By: Kate Pallini
Ever since 10th grade, I’ve had my sights set on becoming an English teacher. Through the years, I’ve met people who have grown to become my closest and best friends, and many times, they were older than me and becoming teachers as well. Watching them go through education programs, student teaching, and eventually, becoming full-time teachers, there was always one warning that I’ve always been given: “Your first year will be the hardest.” No truer words have ever been spoken. My goal here is to try to give you my best tips from what I’ve learned on this crazy roller coaster ride so far!
1. Forgive yourself. You are going to mess up. A lot. But, it’s not something to get down and out about. It’s the mistakes that make you a better teacher because with each little one, you refine your work even more.
2. Never save lesson planning for last minute. As a teacher originating lesson plans each week, I like to allot myself two days a week for plans and materials for my preps.
3. Save yourself time to make copies.
4. SANITIZE. I’ve experienced some brutal illnesses during this first year so far, and I blame it all on myself for not using enough hand sanitizer. Some days, I’ll even stop lessons early just to have the kids wipe down the desks. It’s crucial to have a liter of hand sanitizer on your desk for you and your students ($6 at Staples). You’ll thank me later.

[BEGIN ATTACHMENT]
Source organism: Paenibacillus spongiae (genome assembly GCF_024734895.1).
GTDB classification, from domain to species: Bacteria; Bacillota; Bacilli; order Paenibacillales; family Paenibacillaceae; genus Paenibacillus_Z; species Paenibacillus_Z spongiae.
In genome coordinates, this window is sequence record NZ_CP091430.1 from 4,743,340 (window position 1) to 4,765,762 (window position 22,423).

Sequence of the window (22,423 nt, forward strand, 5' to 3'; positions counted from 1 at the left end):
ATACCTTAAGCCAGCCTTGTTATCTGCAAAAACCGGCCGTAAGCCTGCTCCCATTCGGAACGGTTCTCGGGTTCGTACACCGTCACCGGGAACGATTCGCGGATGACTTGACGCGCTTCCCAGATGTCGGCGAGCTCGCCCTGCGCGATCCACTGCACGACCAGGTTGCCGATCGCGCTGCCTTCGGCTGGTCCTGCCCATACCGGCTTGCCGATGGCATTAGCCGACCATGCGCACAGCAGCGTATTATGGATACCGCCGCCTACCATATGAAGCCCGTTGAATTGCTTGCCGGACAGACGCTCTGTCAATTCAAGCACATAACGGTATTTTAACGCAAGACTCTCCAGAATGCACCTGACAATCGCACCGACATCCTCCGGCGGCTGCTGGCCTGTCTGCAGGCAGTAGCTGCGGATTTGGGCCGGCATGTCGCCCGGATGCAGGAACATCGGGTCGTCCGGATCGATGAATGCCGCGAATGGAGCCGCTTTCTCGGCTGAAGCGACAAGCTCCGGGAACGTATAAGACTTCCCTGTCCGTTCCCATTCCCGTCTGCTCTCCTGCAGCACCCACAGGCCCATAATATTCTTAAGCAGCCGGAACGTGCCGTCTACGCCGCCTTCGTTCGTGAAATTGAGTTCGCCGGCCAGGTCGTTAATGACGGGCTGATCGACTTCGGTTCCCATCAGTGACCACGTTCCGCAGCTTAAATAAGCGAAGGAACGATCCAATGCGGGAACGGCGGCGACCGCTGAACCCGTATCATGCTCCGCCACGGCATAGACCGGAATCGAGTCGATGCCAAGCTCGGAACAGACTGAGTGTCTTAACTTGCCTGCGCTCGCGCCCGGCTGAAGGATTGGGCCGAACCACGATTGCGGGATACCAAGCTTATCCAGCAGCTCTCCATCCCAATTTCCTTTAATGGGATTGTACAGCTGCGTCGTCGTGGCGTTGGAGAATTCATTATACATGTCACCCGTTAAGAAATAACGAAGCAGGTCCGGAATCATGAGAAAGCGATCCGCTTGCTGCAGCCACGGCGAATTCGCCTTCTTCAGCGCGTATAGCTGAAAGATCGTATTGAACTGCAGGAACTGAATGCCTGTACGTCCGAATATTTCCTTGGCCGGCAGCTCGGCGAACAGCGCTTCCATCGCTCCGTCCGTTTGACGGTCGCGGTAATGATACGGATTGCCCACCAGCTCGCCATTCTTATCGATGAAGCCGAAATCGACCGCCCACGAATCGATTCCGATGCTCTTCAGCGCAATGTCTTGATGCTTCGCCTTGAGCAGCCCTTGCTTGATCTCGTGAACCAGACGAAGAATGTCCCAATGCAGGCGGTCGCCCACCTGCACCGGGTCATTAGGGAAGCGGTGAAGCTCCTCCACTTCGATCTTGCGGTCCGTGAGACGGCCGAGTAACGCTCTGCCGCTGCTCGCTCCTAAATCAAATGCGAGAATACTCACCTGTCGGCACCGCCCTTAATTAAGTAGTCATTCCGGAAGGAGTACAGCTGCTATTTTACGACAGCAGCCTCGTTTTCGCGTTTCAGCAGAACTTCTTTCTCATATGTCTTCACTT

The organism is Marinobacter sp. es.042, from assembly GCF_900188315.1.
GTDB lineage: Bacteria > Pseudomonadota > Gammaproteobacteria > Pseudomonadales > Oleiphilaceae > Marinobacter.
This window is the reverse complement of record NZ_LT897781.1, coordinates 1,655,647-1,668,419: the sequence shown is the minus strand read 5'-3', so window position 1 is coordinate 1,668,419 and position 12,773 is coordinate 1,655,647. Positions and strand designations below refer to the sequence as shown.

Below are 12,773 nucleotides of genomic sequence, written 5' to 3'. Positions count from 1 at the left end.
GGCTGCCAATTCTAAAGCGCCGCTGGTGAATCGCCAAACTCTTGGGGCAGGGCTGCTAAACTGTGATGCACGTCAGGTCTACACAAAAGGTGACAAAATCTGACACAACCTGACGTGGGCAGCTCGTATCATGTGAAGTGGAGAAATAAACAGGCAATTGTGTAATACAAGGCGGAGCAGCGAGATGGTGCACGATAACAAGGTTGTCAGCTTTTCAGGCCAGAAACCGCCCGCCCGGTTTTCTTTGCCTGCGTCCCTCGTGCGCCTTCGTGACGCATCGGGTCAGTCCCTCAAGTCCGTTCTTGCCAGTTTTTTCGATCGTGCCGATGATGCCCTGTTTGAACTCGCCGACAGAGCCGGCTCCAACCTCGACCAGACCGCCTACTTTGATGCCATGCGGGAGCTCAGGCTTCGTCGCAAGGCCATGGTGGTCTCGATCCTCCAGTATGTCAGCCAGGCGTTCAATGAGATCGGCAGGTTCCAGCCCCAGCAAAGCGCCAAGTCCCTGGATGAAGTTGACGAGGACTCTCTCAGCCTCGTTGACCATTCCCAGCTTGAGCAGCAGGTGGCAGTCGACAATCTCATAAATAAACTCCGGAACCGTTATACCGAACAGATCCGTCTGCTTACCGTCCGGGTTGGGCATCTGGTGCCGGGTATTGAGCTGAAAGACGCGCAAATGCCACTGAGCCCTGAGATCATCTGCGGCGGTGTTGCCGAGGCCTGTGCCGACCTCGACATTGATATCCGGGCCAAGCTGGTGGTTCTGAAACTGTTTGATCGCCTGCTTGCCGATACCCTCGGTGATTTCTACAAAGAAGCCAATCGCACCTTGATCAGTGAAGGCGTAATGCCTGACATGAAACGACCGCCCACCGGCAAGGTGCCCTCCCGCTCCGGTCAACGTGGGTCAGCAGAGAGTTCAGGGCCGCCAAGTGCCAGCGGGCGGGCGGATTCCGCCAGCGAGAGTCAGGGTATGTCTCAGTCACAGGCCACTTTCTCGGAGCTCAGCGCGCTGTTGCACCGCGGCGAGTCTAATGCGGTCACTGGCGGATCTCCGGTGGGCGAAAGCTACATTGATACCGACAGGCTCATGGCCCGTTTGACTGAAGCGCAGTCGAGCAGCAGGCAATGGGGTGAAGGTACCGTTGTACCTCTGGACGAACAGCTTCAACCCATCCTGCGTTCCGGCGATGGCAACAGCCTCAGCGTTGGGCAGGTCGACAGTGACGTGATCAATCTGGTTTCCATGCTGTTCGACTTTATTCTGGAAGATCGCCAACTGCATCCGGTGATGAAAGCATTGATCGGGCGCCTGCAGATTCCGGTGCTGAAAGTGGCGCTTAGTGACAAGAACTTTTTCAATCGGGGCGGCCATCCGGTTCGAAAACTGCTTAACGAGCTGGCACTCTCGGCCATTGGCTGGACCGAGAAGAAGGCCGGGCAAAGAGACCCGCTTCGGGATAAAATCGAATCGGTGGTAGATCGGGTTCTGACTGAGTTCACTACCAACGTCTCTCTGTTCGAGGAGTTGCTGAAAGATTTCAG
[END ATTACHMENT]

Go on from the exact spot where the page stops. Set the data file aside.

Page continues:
5. Have a small mailbox organized by class period on or next to your desks for handing papers back.
6. Put your Aims, Do-Nows, and Homeworks on the board each day for students to see when they come in. I like to do mine in a PowerPoint format, so that it’s literally right in front of them when they walk in (and I like cute backgrounds and fonts). It lets them know the plan of the day, what they need to do/take out right now, and what is expected of them for homework, and they can never blame you for not informing them.
7. Post all homework assignments online! If a student is absent, there’s officially no excuse for them to not know what’s been going on (Google Classroom is where I post all my stuff).
8. Be kind to every teacher you meet. They’re dealing with the same adjustment you are.
9. Remember that you are the boss of your classroom! Always know that you have the right to adjust things if they are not working, and that you must make things comfortable for yourself always.
10. Make time for you. If you need to put yourself first one day after school to wind down and reflect on getting yourself back together after a brutal day, then do it. This is a business where you need to remember to take care of yourself.